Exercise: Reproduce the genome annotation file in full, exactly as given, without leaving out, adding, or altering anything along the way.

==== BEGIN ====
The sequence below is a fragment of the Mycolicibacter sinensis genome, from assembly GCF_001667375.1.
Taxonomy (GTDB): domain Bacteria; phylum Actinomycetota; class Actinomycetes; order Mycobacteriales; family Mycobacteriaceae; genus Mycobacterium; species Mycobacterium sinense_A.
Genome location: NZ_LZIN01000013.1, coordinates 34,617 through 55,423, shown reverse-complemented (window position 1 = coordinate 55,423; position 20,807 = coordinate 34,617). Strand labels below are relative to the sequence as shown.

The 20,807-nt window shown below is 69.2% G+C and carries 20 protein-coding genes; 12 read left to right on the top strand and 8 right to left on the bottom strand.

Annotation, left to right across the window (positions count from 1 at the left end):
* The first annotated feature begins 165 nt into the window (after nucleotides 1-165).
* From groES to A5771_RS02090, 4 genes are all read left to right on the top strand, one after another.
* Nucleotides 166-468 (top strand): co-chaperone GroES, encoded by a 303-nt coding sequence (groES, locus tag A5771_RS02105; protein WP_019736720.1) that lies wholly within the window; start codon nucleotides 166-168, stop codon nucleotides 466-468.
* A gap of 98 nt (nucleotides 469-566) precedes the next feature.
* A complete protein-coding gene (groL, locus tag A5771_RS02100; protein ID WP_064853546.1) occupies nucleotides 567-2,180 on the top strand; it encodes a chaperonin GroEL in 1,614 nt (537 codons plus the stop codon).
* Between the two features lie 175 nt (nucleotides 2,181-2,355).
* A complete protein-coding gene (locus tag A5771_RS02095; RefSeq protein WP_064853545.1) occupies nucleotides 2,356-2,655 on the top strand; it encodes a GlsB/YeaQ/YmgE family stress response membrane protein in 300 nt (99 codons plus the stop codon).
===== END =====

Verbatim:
The sequence below is a fragment of the Mycolicibacter sinensis genome, from assembly GCF_001667375.1.
Taxonomy (GTDB): domain Bacteria; phylum Actinomycetota; class Actinomycetes; order Mycobacteriales; family Mycobacteriaceae; genus Mycobacterium; species Mycobacterium sinense_A.
Genome location: NZ_LZIN01000013.1, coordinates 34,617 through 55,423, shown reverse-complemented (window position 1 = coordinate 55,423; position 20,807 = coordinate 34,617). Strand labels below are relative to the sequence as shown.

The 20,807-nt window shown below is 69.2% G+C and carries 20 protein-coding genes; 12 read left to right on the top strand and 8 right to left on the bottom strand.

Annotation, left to right across the window (positions count from 1 at the left end):
* The first annotated feature begins 165 nt into the window (after nucleotides 1-165).
* From groES to A5771_RS02090, 4 genes are all read left to right on the top strand, one after another.
* Nucleotides 166-468 (top strand): co-chaperone GroES, encoded by a 303-nt coding sequence (groES, locus tag A5771_RS02105; protein WP_019736720.1) that lies wholly within the window; start codon nucleotides 166-168, stop codon nucleotides 466-468.
* A gap of 98 nt (nucleotides 469-566) precedes the next feature.
* A complete protein-coding gene (groL, locus tag A5771_RS02100; protein ID WP_064853546.1) occupies nucleotides 567-2,180 on the top strand; it encodes a chaperonin GroEL in 1,614 nt (537 codons plus the stop codon).
* Between the two features lie 175 nt (nucleotides 2,181-2,355).
* A complete protein-coding gene (locus tag A5771_RS02095; RefSeq protein WP_064853545.1) occupies nucleotides 2,356-2,655 on the top strand; it encodes a GlsB/YeaQ/YmgE family stress response membrane protein in 300 nt (99 codons plus the stop codon).